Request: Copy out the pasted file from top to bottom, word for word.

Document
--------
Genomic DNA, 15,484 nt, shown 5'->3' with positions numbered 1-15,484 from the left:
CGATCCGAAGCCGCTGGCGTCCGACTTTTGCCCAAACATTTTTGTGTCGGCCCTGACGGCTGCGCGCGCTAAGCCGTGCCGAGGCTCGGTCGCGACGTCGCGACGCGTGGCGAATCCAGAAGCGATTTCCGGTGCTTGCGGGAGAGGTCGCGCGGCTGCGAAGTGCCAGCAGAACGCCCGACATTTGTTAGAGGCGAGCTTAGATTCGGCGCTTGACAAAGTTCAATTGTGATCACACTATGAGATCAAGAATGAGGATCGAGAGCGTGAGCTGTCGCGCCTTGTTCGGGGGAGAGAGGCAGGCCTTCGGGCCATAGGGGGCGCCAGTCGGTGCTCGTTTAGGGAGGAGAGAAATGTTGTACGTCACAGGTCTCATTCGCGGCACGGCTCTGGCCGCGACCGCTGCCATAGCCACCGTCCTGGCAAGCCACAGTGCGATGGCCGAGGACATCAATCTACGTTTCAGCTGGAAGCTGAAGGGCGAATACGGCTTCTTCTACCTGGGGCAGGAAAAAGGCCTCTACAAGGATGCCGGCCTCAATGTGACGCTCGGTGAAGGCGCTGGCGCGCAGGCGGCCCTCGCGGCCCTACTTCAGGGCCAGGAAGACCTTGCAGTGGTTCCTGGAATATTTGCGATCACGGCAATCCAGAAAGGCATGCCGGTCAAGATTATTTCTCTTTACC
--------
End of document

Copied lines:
Genomic DNA, 15,484 nt, shown 5'->3' with positions numbered 1-15,484 from the left:
CGATCCGAAGCCGCTGGCGTCCGACTTTTGCCCAAACATTTTTGTGTCGGCCCTGACGGCTGCGCGCGCTAAGCCGTGCCGAGGCTCGGTCGCGACGTCGCGACGCGTGGCGAATCCAGAAGCGATTTCCGGTGCTTGCGGGAGAGGTCGCGCGGCTGCGAAGTGCCAGCAGAACGCCCGACATTTGTTAGAGGCGAGCTTAGATTCGGCGCTTGACAAAGTTCAATTGTGATCACACTATGAGATCAAGAATGAGGATCGAGAGCGTGAGCTGTCGCGCCTTGTTCGGGGGAGAGAGGCAGGCCTTCGGGCCATAGGGGGCGCCAGTCGGTGCTCGTTTAGGGAGGAGAGAAATGTTGTACGTCACAGGTCTCATTCGCGGCACGGCTCTGGCCGCGACCGCTGCCATAGCCACCGTCCTGGCAAGCCACAGTGCGATGGCCGAGGACATCAATCTACGTTTCAGCTGGAAGCTGAAGGGCGAATACGGCTTCTTCTACCTGGGGCAGGAAAAAGGCCTCTACAAGGATGCCGGCCTCAATGTGACGCTCGGTGAAGGCGCTGGCGCGCAGGCGGCCCTCGCGGCCCTACTTCAGGGCCAGGAAGACCTTGCAGTGGTTCCTGGAATATTTGCGATCACGGCAATCCAGAAAGGCATGCCGGTCAAGATTATTTCTCTTTACC